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John Deere to continue health care, incentive payments for workers during strike

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John Deere to continue health care, incentive payments for workers during strike

WATERLOO, Iowa (KWWL)- John Deere announced plans on Friday to continue to provide health care benefits to its United Auto Workers union workers throughout the ongoing strike.

Union workers walked off the job and onto the picket lines on October 14 after union leaders and the company could not agree on the terms of a new six-year contract. At stake are wages, better benefits, and retirement.

The company also said eligible workers would continue to receive payments from its CIPP incentive program, its Continuous Improvement Pay Plan. Deere said CIPP, which is a 13-week periodic payment program, will continue throughout the strike. Workers will get the incentives they earned before the strike began as scheduled.

A John Deere company source familiar with the negotiations said the company is only required to provide health care to the striking workers for the first ten work days of the strike, meaning it would have stopped on October 27. 

"John Deere's healthcare and CIPP incentives are critical aspects of John Deere's industry-leading wages and benefits," John Deere Director of Public Relations Jennifer Hartman said in a statement. "We are taking these steps to demonstrate our commitment to doing what's right by our employees and focusing on all that we can achieve together."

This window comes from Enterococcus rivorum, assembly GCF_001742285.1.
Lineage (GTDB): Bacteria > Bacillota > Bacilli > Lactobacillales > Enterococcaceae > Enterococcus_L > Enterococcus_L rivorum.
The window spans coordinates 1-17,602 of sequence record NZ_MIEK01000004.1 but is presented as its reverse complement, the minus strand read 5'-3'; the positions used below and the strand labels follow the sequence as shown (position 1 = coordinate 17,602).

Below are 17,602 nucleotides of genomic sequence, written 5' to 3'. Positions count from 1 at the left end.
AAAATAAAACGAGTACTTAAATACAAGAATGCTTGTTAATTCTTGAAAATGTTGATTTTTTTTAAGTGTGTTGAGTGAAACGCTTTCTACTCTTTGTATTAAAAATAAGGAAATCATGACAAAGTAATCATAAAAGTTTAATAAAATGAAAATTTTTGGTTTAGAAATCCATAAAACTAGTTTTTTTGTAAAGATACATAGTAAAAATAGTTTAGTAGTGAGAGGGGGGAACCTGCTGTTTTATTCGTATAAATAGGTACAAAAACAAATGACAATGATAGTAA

Generally, John Deere production employees can earn CIPP incentives, but maintenance workers cannot. 

A John Deere spokesperson said more than 60% of the companies UAW workers are on CIPP.

More than 10,000 John Deere workers at 14 factories in Illinois, Iowa, Kansas, Colorado and Georgia are currently on strike.

"The bargaining committee continues to address the concerns of its membership with the company," UAW Leaders said in a news release on Wednesday. "We would like to thank our communities and members for their continued support."

Rank and file UAW members continue to spend four-hour shifts on the picket line in front of John Deere facilities.

Thursday, the 8th day of the strike, UAW workers became eligible for weekly benefits. Workers on the picket lines earn $55 a day Monday-Friday.

As long as UAW members are up to date on their union dues, on active payroll before the strike began and show up for their assigned picket duty, they are eligible for $275 per week in strike pay.

Members can pick up another job during the strike, but if they make more than $275 they can no longer receive weekly union benefits. 

The John Deere source said the company was surprised workers rejected the first offer as overwhelmingly as they did but said the company hope to find common ground and reach an agreement that benefits everyone.